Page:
I recently clicked on the link to an article in the Atlanta Journal Constitution titled, “ADHD Drugs Can Lead to Psychosis.” As a concerned parent whose child has ADD the headline caught my eye. Of course, after I followed the link, I saw the actual title of the article was “ADHD Drugs Can Lead to Psychosis in Some According to New Study.” Clickbait aside, the article spurred an idea for this month’s article. Many of my clients struggle with attention, focus, and hyperactivity. I was on a low dose of Ritalin for most of my middle school years off and on into college. Because of this, I can testify to the benefits and drawbacks of the ADHD/ADD diagnosis and the medications used to treat it.
Making the decision to treat symptoms of attention issues can often be a stressful journey for both the parents and the children. Most kids hate pills and get annoyed with school anyway, so that’s basically a built-in battle you didn’t need. And most parents don’t want to give their children amphetamines, or any drug for that matter, that will have an impact on their brain functioning at such a crucial age of brain development. However, I can say without a doubt, that there are many children and adults who function better at school, work, and home while on some variation of ADHD meds. To say that medication is never beneficial is simply not true. ADHD/ADD, like many of our imperfections, has been overdiagnosed or misdiagnosed, and because of this, medications have been over-prescribed.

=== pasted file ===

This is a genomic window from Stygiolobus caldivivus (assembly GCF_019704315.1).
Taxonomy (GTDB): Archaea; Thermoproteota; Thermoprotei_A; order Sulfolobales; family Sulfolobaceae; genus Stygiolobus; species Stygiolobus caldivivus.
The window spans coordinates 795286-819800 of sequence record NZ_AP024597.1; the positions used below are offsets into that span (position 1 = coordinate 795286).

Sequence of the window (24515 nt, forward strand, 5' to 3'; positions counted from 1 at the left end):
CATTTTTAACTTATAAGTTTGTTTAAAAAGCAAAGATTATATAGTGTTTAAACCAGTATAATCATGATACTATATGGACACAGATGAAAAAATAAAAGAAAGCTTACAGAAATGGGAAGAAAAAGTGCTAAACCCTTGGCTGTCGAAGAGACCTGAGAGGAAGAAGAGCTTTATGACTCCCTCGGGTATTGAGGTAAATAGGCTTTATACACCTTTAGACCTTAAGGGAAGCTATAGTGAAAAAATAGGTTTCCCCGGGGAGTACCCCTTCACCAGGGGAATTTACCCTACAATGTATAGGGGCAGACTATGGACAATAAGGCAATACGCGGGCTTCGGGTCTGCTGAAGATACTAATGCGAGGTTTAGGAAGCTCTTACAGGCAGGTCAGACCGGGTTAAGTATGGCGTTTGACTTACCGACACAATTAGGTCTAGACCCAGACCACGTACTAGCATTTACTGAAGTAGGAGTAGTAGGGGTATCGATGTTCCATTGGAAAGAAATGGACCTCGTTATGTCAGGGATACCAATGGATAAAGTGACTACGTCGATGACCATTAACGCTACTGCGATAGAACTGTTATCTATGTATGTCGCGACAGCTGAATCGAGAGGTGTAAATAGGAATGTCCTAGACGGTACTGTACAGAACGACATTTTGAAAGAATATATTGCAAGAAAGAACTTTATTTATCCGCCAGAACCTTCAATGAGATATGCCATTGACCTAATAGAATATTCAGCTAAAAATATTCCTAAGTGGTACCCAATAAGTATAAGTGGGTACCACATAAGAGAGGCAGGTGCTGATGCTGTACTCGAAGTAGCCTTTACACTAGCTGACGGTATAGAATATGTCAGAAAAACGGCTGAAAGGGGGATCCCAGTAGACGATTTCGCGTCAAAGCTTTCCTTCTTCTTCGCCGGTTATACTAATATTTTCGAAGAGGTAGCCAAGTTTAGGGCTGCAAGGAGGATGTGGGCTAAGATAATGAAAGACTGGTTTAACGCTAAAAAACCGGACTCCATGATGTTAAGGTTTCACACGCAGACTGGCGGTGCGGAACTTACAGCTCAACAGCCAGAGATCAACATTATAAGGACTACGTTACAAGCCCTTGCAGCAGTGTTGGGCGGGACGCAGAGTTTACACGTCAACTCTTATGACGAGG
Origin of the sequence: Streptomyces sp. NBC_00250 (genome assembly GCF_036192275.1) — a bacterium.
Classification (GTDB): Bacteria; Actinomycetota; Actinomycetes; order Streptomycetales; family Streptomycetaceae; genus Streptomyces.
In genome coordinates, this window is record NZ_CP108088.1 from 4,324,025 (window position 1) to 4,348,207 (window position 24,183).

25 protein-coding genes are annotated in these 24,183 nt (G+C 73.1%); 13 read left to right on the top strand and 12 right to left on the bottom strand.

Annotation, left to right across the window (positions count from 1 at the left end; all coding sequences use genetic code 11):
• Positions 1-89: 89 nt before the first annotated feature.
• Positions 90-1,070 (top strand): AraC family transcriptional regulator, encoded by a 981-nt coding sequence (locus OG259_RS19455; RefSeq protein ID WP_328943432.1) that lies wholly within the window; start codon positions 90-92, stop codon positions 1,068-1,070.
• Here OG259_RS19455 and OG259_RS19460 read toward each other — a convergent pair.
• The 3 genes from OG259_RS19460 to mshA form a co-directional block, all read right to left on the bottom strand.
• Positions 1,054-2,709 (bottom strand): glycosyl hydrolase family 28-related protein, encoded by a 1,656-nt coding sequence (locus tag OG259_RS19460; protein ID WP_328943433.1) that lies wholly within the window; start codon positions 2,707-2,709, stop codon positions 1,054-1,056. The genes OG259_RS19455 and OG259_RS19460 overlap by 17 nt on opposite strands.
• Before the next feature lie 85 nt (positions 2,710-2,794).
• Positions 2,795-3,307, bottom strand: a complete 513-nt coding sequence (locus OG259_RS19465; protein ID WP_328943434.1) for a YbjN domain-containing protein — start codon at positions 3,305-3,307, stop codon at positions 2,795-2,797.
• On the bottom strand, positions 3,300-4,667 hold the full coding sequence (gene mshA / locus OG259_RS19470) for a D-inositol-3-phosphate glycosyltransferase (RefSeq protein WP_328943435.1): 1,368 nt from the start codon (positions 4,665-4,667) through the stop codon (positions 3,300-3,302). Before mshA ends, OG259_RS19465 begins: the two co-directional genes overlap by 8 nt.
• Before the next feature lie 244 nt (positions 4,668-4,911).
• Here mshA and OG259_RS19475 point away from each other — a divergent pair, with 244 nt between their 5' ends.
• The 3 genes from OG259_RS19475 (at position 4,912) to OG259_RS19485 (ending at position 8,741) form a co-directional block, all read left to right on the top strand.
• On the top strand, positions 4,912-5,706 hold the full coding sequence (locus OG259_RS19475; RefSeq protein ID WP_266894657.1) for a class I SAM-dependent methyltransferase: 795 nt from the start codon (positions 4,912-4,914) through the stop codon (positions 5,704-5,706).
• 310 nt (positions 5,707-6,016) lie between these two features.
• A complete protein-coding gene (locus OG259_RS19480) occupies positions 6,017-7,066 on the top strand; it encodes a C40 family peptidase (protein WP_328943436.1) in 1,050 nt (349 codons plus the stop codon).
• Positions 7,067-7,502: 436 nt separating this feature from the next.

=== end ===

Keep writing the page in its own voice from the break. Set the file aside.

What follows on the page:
This cake of tribulations has many layers, and much of the blame falls at our own feet as parents. We have relied too heavily on imperfect systems to manage our children (schools, church, the counseling office) and our health (insurance companies, doctors, hospitals, and the government). We tend to take the easiest solution for difficult problems, and then are left scratching our heads when the pill we spent so much energy to get doesn’t quite deliver the results we’d hoped it would.